A robin sits in our crabapple tree looking cold. It's 22 degrees out - probably as warm as it will get today. I wonder if the robin will stay all winter. At least he looks fat. Geese seem equally ambivalent about their traditional trip south. Yesterday as the ice from Monday's storm melted (and before that afternoon's snow) I was outside trying to catch some photos of the ice-encased trees. I heard geese and looked up to see a ragged V flying more or less west. A few more photos later and the geese were back - this time flying east. It was the same group - what was up? I know they sometime stop off for several days to fatten up, or some such, at local ponds, preparing for the next leg of their journey - but it seems way too late for that.
We hung some suet in a little wire mesh box from one of the branches of the crabapple tree. Now lots of birds come to it throughout the day: sparrows, titmice, juncos, cardinals, and downy woodpeckers - at least these are the birds I've identified. The woodpeckers spend a lot of time at the suet feeder, and they seem very tame - I was able to get close enough to one to get a photo of one.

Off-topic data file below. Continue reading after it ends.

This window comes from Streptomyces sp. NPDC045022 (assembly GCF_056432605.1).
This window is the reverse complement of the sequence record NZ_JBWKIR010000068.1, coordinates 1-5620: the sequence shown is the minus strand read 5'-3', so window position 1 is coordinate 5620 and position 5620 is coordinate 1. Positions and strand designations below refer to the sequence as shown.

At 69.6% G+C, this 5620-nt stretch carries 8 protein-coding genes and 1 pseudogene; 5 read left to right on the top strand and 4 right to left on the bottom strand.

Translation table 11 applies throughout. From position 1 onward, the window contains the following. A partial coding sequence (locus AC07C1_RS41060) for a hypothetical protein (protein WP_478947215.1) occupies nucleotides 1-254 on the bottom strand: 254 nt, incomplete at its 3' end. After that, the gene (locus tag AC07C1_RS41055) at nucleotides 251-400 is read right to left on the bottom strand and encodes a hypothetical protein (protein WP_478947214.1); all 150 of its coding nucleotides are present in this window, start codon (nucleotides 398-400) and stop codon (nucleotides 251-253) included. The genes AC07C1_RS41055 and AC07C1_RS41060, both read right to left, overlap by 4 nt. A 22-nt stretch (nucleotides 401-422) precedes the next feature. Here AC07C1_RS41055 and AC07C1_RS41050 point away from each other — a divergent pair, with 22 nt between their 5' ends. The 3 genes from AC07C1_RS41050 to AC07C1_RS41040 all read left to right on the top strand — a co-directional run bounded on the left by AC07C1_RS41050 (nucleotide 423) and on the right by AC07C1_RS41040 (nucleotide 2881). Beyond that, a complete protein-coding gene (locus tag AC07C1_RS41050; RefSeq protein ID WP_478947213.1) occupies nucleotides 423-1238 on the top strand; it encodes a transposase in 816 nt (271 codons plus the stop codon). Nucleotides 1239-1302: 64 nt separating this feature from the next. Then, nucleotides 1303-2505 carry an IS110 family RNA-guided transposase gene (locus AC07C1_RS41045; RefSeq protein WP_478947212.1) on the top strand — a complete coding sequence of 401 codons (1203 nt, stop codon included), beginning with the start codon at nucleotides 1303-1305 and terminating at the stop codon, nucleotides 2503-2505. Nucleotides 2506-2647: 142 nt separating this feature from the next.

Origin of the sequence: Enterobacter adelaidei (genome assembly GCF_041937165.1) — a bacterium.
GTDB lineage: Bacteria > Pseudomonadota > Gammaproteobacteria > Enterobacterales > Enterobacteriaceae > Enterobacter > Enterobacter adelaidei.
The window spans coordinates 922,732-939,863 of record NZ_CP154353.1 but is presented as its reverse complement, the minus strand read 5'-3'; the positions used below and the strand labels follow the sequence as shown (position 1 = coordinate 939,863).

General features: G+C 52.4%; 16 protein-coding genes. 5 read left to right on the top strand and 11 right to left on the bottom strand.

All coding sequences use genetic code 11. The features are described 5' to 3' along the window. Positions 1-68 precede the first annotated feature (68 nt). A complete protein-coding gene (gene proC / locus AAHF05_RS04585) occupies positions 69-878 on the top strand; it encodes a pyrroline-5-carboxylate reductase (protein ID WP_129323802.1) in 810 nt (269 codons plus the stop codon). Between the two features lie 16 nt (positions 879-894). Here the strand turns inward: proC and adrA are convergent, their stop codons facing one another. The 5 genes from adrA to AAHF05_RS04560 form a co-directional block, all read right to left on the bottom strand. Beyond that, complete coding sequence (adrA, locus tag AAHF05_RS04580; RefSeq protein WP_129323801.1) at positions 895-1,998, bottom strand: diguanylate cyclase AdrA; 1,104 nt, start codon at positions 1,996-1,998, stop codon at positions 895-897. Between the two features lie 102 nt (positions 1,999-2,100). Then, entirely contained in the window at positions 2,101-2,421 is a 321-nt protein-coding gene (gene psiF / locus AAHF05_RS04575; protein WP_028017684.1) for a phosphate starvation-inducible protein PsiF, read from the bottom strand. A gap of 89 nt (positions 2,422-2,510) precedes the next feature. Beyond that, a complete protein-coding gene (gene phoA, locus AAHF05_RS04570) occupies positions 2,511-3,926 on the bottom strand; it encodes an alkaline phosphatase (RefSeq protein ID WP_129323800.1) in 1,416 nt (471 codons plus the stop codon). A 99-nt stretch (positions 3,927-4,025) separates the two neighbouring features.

But the robin just sits - does not seem to interact with the other birds, nor does he eat the suet or the seeds that are in another part of the tree. Perhaps he eats the shriveled crabapples - there are still a lot of them.
On another note, last Friday night, Marlene and I watched Moulin Rouge on DVD. If reacting to a popular form of entertainment with a definite "What is this shit?" is a sign of passing into the so-called older generation, well, that night marked my passage. Since we bought a DVD player and subscribed to Netflix, we've watched a lot of excellent movies. This was not one of them. But what a relief that we never paid the price of film tickets.